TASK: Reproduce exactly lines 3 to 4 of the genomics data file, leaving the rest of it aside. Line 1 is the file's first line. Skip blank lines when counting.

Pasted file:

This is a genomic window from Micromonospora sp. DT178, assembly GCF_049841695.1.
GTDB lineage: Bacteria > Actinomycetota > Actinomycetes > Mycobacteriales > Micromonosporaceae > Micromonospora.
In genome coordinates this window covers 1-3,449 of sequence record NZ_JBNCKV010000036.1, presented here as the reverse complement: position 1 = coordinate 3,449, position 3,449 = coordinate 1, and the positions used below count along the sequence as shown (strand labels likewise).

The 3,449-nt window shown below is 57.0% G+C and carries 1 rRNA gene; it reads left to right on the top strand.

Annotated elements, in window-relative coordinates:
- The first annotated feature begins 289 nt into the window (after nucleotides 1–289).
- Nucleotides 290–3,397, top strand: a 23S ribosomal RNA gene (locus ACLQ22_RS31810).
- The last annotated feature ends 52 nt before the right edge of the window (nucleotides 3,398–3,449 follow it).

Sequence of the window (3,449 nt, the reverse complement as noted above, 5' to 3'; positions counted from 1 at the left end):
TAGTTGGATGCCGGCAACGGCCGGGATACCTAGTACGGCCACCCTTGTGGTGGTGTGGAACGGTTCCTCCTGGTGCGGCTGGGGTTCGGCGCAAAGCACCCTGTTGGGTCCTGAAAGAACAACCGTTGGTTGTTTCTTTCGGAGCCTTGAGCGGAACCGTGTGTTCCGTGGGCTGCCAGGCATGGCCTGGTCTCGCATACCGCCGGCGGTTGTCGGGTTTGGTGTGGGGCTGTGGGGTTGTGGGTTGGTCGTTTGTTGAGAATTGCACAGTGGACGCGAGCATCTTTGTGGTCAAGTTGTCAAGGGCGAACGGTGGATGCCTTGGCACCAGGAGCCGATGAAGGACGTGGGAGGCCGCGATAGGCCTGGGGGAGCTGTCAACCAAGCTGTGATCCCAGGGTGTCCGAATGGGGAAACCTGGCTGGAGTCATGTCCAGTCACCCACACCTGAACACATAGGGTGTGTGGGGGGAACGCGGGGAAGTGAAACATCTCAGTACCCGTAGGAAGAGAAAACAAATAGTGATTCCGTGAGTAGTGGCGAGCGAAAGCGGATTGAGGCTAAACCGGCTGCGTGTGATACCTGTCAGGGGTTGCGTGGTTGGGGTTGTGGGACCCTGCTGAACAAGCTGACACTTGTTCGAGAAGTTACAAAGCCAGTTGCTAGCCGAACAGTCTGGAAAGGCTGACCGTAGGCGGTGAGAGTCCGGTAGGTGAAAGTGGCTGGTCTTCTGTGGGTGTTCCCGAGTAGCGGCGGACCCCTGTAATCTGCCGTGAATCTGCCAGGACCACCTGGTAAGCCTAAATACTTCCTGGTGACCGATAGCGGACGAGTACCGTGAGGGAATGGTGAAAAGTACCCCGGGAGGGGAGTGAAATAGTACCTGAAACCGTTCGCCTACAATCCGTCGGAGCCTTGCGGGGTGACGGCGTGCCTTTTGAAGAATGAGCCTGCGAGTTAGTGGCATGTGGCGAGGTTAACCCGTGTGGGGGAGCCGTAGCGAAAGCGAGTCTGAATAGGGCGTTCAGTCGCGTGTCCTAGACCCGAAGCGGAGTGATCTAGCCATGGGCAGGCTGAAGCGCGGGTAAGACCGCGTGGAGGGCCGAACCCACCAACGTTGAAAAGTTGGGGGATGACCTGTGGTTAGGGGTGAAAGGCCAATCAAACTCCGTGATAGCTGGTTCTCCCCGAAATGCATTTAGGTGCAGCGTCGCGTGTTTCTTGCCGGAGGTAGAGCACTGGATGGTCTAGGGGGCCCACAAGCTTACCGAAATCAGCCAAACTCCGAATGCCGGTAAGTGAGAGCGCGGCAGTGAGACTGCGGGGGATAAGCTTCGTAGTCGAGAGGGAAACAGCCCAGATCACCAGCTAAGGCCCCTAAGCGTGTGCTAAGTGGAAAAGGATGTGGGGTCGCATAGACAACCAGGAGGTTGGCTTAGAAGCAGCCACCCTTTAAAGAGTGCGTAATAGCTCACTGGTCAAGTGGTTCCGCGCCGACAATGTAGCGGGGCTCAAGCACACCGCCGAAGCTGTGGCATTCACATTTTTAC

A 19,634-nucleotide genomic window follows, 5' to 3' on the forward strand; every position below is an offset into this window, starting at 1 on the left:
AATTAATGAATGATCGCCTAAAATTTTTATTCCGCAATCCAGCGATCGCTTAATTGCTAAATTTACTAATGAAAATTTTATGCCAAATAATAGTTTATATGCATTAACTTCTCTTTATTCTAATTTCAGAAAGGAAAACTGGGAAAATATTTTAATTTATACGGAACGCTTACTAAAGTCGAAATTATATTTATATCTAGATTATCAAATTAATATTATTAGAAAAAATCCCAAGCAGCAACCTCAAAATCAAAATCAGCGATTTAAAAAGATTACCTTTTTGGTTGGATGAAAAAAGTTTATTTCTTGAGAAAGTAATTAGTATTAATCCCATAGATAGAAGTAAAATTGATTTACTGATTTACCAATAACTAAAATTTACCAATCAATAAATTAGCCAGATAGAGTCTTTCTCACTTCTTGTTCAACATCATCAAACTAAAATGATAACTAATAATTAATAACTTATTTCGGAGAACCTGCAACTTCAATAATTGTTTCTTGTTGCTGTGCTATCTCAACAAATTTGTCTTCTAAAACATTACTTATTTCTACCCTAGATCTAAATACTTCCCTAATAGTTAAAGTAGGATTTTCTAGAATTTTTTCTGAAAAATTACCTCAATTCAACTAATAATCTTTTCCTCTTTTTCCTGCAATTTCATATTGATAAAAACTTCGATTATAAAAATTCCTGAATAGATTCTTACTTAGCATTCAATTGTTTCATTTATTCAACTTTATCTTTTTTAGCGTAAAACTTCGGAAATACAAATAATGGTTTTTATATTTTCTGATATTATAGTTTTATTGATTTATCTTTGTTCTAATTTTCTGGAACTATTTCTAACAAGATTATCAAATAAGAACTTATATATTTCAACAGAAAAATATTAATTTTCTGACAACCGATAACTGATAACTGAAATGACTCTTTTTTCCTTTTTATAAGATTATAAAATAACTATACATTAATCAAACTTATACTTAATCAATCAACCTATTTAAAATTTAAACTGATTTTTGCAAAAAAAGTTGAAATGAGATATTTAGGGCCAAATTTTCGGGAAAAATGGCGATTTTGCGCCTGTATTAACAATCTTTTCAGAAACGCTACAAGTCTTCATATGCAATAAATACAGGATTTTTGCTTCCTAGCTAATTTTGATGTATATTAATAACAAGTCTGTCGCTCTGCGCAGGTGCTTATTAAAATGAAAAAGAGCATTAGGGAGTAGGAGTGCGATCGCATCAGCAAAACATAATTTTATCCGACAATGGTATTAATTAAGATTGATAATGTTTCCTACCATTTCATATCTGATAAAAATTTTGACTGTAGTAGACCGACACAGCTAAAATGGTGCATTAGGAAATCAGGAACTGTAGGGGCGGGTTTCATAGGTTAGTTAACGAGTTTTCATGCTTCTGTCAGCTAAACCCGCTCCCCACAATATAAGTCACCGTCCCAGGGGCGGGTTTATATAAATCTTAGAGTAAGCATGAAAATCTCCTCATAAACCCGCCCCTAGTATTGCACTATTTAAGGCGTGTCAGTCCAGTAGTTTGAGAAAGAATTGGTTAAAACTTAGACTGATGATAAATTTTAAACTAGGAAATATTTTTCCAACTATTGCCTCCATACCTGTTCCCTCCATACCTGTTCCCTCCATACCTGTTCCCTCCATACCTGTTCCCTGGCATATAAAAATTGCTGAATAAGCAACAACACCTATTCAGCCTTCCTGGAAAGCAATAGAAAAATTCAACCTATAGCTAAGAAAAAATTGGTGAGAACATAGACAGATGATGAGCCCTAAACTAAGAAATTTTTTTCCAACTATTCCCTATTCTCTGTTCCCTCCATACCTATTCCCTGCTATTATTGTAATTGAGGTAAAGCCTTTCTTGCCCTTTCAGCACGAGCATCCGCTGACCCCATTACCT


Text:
In genome coordinates this window covers 1-3,449 of sequence record NZ_JBNCKV010000036.1, presented here as the reverse complement: position 1 = coordinate 3,449, position 3,449 = coordinate 1, and the positions used below count along the sequence as shown (strand labels likewise).

The 3,449-nt window shown below is 57.0% G+C and carries 1 rRNA gene; it reads left to right on the top strand.